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Network meta-analysis to evaluate the effectiveness of interventions to prevent falls in children under age 5 years
  1. Stephanie Hubbard1,
  2. Nicola Cooper1,
  3. Denise Kendrick2,
  4. Ben Young2,
  5. Persephone M Wynn2,
  6. Zhimin He2,
  7. Philip Miller2,
  8. Felix Achana1,
  9. Alex Sutton1
  1. 1Department of Health Sciences, University of Leicester, Leicester, UK
  2. 2Division of Primary Care, University of Nottingham, Nottingham, UK
  1. Correspondence to Stephanie Hubbard, Department of Health Sciences, Adrian Building, University of Leicester, University Road, Leicester LE1 7RH, UK; sjh62{at}le.ac.uk

Abstract

Background This study aimed to simultaneously evaluate the effectiveness of a range of interventions to increase the possession of safety equipment or behaviours to prevent falls in children under 5 years of age in the home.

Methods A recently published systematic review identified studies to be included in a network meta-analysis; an extension of pairwise meta-analysis that enables comparison of all evaluated interventions simultaneously, including comparisons not directly compared in individual studies.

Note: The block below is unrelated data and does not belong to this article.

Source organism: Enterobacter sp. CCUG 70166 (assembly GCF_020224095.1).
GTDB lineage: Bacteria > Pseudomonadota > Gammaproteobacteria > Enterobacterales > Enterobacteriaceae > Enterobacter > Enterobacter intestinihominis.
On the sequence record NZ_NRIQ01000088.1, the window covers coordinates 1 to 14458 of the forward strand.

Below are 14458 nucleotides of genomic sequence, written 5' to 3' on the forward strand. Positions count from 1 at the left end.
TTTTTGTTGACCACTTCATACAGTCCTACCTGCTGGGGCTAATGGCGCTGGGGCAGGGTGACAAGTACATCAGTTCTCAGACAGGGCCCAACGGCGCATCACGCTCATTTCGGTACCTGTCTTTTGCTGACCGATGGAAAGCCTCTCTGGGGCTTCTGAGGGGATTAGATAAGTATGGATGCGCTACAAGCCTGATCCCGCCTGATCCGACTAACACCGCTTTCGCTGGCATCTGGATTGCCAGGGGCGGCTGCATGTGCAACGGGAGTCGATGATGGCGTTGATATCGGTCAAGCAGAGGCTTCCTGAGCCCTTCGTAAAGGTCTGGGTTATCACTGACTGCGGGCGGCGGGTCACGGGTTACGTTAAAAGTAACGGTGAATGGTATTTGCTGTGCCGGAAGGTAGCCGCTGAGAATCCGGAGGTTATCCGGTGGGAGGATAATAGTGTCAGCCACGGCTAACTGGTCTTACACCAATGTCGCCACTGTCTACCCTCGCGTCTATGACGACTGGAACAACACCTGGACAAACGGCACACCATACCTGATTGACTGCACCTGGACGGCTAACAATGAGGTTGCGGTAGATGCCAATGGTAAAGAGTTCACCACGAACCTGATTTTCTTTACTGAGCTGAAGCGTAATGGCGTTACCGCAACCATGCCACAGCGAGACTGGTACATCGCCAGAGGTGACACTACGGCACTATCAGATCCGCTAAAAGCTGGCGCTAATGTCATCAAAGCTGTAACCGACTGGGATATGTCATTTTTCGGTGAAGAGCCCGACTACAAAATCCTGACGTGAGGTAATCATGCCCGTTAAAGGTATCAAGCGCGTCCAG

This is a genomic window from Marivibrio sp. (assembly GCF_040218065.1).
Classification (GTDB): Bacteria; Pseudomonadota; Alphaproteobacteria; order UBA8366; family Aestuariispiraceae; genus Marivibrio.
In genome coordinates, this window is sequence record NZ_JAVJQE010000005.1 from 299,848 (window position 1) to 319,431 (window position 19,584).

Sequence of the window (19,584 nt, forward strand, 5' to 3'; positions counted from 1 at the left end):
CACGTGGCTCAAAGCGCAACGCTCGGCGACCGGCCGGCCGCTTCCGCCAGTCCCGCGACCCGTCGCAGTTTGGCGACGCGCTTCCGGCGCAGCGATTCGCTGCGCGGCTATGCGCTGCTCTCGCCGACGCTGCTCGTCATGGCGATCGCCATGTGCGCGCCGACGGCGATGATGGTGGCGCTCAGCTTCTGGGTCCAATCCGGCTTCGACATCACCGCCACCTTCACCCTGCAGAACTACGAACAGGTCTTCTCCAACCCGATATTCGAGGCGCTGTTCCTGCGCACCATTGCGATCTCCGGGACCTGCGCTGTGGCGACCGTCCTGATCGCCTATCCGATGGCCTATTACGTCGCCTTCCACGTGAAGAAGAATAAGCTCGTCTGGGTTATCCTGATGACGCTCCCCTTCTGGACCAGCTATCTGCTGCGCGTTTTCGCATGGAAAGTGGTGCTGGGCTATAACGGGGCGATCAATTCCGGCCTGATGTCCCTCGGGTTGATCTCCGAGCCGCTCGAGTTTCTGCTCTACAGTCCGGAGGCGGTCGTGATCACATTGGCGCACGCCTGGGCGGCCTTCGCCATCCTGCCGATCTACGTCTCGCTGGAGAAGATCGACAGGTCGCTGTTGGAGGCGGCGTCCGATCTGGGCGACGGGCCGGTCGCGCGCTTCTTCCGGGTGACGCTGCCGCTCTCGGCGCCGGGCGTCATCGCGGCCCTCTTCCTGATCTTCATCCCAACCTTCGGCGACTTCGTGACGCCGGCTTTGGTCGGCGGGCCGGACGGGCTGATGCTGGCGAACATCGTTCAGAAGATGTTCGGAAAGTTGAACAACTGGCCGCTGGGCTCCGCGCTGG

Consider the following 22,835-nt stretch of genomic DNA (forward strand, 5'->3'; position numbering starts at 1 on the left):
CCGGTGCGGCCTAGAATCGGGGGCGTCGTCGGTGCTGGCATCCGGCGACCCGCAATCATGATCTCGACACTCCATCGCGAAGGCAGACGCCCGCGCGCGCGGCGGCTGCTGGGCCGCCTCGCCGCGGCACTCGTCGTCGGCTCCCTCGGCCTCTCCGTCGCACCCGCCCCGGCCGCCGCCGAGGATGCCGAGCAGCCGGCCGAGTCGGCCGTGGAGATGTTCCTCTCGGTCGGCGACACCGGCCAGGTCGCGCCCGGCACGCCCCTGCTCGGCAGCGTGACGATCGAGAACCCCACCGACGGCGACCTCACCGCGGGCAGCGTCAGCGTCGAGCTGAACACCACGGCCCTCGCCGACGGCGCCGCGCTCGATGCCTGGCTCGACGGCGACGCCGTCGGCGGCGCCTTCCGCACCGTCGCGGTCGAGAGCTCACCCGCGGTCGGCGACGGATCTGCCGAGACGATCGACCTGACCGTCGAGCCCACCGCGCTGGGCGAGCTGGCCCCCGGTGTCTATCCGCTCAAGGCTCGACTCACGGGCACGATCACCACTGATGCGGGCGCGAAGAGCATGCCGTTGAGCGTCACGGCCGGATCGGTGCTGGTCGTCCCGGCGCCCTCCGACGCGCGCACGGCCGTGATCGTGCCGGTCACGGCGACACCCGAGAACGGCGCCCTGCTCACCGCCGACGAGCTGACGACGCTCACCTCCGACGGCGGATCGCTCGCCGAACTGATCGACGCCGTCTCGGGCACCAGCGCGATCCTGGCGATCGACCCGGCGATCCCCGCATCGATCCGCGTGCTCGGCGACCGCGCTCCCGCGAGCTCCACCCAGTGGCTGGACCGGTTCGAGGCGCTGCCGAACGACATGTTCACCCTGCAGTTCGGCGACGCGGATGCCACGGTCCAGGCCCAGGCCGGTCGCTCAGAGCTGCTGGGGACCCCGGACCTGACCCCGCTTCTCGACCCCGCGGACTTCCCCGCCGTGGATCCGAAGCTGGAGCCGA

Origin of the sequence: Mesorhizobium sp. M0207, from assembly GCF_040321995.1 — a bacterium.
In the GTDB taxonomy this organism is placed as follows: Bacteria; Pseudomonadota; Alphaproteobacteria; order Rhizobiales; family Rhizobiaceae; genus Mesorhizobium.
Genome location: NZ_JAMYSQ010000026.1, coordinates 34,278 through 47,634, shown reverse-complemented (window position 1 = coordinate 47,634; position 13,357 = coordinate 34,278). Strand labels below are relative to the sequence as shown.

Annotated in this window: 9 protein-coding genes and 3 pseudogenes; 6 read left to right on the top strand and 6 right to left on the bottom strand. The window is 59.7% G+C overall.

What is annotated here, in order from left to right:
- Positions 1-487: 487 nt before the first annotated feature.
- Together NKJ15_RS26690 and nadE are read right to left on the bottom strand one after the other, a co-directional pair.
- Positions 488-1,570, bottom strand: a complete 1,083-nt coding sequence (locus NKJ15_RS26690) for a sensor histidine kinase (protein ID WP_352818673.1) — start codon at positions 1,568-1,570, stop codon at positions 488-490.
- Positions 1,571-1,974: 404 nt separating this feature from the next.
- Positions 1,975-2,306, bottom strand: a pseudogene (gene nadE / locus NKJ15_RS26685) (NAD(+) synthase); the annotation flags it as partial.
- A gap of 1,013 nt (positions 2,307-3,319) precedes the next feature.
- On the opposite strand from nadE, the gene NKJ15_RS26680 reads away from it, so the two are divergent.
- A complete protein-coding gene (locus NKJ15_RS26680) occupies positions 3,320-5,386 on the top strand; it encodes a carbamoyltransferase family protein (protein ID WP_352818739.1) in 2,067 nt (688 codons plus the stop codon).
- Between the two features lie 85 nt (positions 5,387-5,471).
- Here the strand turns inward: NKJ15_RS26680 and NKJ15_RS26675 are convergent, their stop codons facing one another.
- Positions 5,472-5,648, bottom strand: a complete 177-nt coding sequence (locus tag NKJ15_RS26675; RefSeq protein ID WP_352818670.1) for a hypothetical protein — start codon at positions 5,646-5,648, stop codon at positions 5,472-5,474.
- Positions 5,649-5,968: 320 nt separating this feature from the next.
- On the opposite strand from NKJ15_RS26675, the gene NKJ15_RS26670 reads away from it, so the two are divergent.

Results 29 primary studies were identified, of which 16 were included in at least 1 of 4 network meta-analyses. For increasing possession of a fitted stair gate, the most intensive intervention (including education, low cost/free home safety equipment, home safety inspection and fitting) was the most likely to be the most effective, with an OR versus usual care of 7.80 (95% CrI 3.08 to 21.3). For reducing possession or use of a baby walker: education only was most likely to be most effective, with an OR versus usual care of 0.48 (95% CrI 0.31 to 0.84). Little difference was found between interventions for possession of window locks (most intensive intervention versus usual care OR=1.56 (95% CrI 0.02 to 89.8)) and for not leaving a child alone on a high surface (education vs usual care OR=0.89 (95% CrI 0.10 to 9.67)). There was insufficient evidence for network meta-analysis for possession and use of bath mats.

Conclusions These results will inform healthcare providers of the most effective components of interventions and can be used in cost-effectiveness analyses.

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